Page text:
Hardly know where to start this week, so much has happened. This being the Easter hols, I went up to the allotment on my own last week as well as on Friday and planted out an entire salad section, and, dare I say it, peas. You'll remember we've been banned by our leader from growing these, as he things they harbour all manner of dangerous diseases. But I couldn't held myself, especially as I'd found some T&M RHS winners which are supposed to be highly disease resistant. Well, I have to be honest, what really got me going in this direction was seeing Monty Don doing it on Gardeners' World (Doing what? Planting peas, of course. Oh but that man...what I wouldn't do with him behind the potting shed...). I got so carried away, I even went back this week and planted some more, using some discarded metal edging stuff I'd found to make some lovely meandering shapes. Should look very pretty as I can plant the marigolds in the 'loops' of the turns. I had to play it very nicey nicey with our leader on Friday, and even planted out some potatoes for him, as well as politely offering him his coffee instead of half throwing it at him as I usually do (Problem with Authority Figures? What me?). Meanwhile at home I'm busily deadheading all my daffs as well as watching the wealth of plants coming up on my window sill. I now have an abundance of courgettes and some squashes which should be ready to put out in the hot beds in May. I've also started on a sweetcorn variety that promises to perform even in the wettest summers (which is more than I can promise, even with the HRT). In the midst of all this, H and I went collecting again for our charity, this time outside a rather nice upmarket garden centre instead of Tescos, and next day managed to celebrate our wedding anniversary by having a scrummy fish lunch at the Loch Fyne restaurant, after which we went to see a Swedish film called 'You, the Living'. The latter was absolutely hilarious, thought completely incomprehensible. A bit like life really. I wonder how long I can keep up this hectic pace...For those of you wishing to learn about the history of the potato, there is a new website to help you. It's What a read... And you can enter a competition to win an eglu too!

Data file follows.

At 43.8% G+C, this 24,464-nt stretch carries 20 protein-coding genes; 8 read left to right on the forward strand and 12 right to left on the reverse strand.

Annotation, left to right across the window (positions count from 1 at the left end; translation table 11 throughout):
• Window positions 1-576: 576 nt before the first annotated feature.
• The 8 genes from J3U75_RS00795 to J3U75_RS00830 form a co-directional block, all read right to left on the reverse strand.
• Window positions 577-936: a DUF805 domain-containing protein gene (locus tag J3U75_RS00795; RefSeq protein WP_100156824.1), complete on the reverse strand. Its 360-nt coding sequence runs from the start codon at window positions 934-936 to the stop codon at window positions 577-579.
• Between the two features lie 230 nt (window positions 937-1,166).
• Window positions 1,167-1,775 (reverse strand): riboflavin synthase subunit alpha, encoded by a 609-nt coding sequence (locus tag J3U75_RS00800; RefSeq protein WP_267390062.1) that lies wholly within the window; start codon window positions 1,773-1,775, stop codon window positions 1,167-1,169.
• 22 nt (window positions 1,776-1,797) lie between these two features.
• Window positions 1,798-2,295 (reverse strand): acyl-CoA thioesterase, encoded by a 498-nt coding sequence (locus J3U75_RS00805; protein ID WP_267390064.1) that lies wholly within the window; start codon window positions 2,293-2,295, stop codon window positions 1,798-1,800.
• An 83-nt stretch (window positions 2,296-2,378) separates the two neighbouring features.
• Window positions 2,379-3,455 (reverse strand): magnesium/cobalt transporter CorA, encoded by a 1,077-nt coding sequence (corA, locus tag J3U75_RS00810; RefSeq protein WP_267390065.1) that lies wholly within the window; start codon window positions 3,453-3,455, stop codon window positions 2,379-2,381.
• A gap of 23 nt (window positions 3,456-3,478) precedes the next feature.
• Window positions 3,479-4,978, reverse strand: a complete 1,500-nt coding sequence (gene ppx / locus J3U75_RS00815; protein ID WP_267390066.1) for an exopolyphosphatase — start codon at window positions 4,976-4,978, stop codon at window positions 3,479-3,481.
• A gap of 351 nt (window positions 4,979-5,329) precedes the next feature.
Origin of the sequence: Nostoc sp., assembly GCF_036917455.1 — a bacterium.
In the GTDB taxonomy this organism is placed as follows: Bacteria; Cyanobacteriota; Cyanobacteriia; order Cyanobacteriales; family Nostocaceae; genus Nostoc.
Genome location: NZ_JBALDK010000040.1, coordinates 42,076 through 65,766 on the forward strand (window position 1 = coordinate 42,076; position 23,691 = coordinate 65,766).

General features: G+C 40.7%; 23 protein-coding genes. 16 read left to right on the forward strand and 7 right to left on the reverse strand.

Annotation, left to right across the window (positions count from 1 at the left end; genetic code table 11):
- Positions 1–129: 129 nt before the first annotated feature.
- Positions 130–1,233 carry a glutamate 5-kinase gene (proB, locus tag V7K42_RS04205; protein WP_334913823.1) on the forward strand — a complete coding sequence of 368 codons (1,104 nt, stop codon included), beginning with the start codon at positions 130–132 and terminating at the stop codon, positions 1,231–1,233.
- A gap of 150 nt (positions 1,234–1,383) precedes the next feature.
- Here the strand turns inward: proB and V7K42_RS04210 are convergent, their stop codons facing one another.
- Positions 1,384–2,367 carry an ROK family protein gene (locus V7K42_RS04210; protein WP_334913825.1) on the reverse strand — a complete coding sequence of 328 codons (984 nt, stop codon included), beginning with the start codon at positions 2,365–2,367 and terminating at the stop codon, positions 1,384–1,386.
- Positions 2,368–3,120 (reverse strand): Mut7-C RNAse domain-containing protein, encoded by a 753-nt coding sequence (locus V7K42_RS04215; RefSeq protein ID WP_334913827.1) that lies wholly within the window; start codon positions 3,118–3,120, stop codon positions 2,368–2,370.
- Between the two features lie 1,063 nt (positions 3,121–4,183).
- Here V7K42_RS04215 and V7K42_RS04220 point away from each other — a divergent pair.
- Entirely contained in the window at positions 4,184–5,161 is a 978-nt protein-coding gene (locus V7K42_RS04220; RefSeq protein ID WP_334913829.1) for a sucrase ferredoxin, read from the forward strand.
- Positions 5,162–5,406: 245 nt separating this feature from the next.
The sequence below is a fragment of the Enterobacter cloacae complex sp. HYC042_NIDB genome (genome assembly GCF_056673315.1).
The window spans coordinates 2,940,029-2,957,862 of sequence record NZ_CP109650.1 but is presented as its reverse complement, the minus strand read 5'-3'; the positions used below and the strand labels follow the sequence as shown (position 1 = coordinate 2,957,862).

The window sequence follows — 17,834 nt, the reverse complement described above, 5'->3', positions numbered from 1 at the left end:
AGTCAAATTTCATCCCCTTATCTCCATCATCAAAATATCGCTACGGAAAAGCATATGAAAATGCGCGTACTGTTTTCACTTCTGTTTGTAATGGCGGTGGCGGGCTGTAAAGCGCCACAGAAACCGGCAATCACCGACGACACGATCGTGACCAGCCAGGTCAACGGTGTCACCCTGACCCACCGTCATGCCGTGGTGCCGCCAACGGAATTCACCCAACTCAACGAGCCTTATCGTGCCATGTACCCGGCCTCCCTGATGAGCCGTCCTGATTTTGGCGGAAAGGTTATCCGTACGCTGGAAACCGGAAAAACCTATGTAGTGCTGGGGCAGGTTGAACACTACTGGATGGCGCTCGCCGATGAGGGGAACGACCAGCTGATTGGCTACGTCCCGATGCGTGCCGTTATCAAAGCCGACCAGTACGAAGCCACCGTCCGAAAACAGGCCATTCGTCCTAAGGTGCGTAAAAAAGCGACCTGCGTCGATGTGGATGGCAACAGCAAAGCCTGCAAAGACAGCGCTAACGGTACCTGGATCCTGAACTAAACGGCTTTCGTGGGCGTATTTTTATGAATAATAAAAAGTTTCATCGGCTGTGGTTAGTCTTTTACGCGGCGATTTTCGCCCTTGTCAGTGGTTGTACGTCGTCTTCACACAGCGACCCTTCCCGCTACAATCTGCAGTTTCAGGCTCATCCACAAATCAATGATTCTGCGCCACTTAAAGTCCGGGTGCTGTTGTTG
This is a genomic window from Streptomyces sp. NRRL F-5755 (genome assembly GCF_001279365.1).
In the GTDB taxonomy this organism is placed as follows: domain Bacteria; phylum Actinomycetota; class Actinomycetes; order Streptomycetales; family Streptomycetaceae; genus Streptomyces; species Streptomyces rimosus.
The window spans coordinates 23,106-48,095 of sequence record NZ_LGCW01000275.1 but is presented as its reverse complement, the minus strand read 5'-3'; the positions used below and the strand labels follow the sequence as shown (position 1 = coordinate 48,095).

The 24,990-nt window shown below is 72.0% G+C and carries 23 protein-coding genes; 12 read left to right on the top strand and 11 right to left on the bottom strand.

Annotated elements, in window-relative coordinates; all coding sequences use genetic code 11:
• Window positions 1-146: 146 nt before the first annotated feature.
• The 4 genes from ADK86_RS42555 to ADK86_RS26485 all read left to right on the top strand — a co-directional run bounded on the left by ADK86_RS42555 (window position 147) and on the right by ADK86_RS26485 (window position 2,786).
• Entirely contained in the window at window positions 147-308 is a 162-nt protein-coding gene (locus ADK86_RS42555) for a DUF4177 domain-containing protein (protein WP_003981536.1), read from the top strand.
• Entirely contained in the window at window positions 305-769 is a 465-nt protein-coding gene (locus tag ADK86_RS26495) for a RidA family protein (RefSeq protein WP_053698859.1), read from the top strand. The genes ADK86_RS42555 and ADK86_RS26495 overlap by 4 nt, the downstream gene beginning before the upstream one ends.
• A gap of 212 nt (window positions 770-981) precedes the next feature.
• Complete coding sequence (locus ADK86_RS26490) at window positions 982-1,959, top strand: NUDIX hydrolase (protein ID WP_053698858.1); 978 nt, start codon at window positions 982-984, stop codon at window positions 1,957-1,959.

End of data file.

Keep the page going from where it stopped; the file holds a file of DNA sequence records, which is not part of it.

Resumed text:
Monday, 7 April 2008

Pass the Parsnips